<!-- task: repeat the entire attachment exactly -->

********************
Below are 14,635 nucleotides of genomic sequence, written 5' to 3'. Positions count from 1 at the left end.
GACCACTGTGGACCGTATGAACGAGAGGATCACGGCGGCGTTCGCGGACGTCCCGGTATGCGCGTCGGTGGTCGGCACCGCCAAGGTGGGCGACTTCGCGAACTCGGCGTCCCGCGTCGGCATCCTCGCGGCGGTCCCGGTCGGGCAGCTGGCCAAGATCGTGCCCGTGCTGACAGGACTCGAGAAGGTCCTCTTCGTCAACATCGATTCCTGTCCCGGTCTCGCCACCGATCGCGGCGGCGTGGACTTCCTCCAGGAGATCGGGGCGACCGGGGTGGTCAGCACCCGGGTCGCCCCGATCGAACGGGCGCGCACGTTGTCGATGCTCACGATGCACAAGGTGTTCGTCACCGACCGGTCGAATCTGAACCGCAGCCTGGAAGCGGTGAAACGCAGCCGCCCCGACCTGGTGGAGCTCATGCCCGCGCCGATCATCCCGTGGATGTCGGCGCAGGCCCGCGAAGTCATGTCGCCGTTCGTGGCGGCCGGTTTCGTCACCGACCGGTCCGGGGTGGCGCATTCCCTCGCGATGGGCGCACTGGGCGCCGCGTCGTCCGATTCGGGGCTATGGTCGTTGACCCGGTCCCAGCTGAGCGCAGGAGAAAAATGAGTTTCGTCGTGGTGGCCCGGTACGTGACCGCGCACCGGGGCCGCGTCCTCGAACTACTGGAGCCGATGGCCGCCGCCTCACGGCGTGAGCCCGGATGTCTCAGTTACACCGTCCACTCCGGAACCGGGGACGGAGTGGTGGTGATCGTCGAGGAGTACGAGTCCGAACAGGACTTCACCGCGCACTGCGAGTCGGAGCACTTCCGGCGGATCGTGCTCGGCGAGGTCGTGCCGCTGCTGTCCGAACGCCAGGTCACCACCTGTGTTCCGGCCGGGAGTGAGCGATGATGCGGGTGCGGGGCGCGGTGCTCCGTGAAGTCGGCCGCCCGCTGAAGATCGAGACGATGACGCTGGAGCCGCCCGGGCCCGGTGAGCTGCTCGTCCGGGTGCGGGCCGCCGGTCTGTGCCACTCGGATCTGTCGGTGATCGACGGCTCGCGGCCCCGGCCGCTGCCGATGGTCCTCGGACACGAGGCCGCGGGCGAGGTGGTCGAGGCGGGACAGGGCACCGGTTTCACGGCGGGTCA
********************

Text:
Below are 14,635 nucleotides of genomic sequence, written 5' to 3'. Positions count from 1 at the left end.
GACCACTGTGGACCGTATGAACGAGAGGATCACGGCGGCGTTCGCGGACGTCCCGGTATGCGCGTCGGTGGTCGGCACCGCCAAGGTGGGCGACTTCGCGAACTCGGCGTCCCGCGTCGGCATCCTCGCGGCGGTCCCGGTCGGGCAGCTGGCCAAGATCGTGCCCGTGCTGACAGGACTCGAGAAGGTCCTCTTCGTCAACATCGATTCCTGTCCCGGTCTCGCCACCGATCGCGGCGGCGTGGACTTCCTCCAGGAGATCGGGGCGACCGGGGTGGTCAGCACCCGGGTCGCCCCGATCGAACGGGCGCGCACGTTGTCGATGCTCACGATGCACAAGGTGTTCGTCACCGACCGGTCGAATCTGAACCGCAGCCTGGAAGCGGTGAAACGCAGCCGCCCCGACCTGGTGGAGCTCATGCCCGCGCCGATCATCCCGTGGATGTCGGCGCAGGCCCGCGAAGTCATGTCGCCGTTCGTGGCGGCCGGTTTCGTCACCGACCGGTCCGGGGTGGCGCATTCCCTCGCGATGGGCGCACTGGGCGCCGCGTCGTCCGATTCGGGGCTATGGTCGTTGACCCGGTCCCAGCTGAGCGCAGGAGAAAAATGAGTTTCGTCGTGGTGGCCCGGTACGTGACCGCGCACCGGGGCCGCGTCCTCGAACTACTGGAGCCGATGGCCGCCGCCTCACGGCGTGAGCCCGGATGTCTCAGTTACACCGTCCACTCCGGAACCGGGGACGGAGTGGTGGTGATCGTCGAGGAGTACGAGTCCGAACAGGACTTCACCGCGCACTGCGAGTCGGAGCACTTCCGGCGGATCGTGCTCGGCGAGGTCGTGCCGCTGCTGTCCGAACGCCAGGTCACCACCTGTGTTCCGGCCGGGAGTGAGCGATGATGCGGGTGCGGGGCGCGGTGCTCCGTGAAGTCGGCCGCCCGCTGAAGATCGAGACGATGACGCTGGAGCCGCCCGGGCCCGGTGAGCTGCTCGTCCGGGTGCGGGCCGCCGGTCTGTGCCACTCGGATCTGTCGGTGATCGACGGCTCGCGGCCCCGGCCGCTGCCGATGGTCCTCGGACACGAGGCCGCGGGCGAGGTGGTCGAGGCGGGACAGGGCACCGGTTTCACGGCGGGTCA